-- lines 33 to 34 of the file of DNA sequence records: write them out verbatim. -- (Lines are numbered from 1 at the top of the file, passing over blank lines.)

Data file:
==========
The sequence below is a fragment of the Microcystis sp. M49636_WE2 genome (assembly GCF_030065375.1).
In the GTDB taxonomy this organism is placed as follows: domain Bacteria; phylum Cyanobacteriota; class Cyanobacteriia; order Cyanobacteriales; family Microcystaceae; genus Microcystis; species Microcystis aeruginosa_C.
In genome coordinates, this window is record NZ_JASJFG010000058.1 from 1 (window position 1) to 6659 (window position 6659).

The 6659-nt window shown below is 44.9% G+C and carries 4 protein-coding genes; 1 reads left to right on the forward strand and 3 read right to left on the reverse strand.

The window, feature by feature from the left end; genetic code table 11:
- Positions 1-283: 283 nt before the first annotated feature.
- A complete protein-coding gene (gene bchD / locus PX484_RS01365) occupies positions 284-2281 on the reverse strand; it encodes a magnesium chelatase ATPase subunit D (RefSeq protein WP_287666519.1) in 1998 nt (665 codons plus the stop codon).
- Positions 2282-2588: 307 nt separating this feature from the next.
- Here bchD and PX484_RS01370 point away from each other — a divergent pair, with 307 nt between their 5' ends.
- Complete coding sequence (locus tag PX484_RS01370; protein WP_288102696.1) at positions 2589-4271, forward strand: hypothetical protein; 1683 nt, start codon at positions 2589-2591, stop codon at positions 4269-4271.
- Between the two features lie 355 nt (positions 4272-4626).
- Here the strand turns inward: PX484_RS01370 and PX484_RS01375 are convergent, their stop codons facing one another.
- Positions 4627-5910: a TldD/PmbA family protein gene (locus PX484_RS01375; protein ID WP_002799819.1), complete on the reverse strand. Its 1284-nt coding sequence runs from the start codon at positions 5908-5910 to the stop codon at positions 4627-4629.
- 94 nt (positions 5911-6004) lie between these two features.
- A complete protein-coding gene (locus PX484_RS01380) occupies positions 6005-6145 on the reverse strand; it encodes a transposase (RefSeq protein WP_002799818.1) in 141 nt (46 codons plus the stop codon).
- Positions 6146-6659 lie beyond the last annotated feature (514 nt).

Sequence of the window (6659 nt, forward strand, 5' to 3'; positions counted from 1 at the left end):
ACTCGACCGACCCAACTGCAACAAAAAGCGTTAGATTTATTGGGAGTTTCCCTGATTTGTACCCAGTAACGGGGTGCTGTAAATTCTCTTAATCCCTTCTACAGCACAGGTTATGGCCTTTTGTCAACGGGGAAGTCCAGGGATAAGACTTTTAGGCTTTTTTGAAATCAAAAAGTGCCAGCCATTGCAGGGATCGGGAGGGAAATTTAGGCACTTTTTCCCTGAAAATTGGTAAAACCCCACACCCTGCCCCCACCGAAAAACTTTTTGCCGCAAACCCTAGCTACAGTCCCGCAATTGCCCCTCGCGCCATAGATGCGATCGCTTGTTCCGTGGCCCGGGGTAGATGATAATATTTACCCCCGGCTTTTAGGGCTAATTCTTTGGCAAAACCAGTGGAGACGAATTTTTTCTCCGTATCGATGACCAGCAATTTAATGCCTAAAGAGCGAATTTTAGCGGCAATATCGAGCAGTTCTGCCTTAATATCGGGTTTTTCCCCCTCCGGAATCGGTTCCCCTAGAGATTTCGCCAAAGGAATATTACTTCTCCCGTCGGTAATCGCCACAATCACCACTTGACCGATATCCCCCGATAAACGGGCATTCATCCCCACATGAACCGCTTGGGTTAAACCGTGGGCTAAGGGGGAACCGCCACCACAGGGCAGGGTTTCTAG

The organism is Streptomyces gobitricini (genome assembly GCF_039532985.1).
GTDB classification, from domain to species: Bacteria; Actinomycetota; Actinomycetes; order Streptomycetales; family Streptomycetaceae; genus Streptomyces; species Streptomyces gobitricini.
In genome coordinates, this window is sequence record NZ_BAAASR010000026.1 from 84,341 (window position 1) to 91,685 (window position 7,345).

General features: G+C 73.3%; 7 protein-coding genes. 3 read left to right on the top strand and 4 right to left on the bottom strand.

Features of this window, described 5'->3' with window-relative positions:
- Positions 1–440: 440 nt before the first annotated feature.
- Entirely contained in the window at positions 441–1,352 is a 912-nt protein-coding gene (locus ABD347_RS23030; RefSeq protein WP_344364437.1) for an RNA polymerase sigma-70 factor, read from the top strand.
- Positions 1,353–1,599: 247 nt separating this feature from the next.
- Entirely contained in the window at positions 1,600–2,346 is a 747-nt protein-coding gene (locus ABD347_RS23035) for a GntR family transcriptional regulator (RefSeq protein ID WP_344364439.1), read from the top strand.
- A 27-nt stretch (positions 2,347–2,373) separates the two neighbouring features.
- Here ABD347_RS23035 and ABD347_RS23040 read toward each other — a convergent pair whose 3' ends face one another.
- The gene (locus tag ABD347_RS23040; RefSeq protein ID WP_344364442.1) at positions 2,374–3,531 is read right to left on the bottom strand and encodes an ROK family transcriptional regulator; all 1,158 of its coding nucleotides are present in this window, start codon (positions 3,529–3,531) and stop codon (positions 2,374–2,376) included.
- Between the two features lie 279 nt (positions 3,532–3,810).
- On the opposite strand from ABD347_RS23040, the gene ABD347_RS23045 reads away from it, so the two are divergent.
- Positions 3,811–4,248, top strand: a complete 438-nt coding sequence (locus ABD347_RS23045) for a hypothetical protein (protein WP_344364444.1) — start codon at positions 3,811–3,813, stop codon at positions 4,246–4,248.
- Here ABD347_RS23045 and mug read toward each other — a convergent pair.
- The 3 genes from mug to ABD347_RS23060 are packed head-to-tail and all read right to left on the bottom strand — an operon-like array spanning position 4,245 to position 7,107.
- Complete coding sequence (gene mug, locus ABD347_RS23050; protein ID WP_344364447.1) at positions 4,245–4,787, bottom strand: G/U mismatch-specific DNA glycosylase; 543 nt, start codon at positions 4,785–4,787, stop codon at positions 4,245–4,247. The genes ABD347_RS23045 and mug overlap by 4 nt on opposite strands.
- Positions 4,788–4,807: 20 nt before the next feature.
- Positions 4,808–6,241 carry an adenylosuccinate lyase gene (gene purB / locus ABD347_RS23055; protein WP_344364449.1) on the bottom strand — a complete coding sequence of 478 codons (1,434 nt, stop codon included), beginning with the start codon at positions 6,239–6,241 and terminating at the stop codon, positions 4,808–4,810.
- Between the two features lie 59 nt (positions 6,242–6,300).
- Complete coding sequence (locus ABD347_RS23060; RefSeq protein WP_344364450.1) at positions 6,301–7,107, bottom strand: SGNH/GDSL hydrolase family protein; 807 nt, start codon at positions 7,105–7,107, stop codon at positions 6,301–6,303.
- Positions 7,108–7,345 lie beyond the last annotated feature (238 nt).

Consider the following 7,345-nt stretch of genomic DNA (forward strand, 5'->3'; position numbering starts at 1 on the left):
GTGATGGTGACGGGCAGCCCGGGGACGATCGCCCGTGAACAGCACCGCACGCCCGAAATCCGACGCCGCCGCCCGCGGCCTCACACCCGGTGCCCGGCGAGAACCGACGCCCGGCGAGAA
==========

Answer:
- Positions 3,811–4,248, top strand: a complete 438-nt coding sequence (locus ABD347_RS23045) for a hypothetical protein (protein WP_344364444.1) — start codon at positions 3,811–3,813, stop codon at positions 4,246–4,248.
- Here ABD347_RS23045 and mug read toward each other — a convergent pair.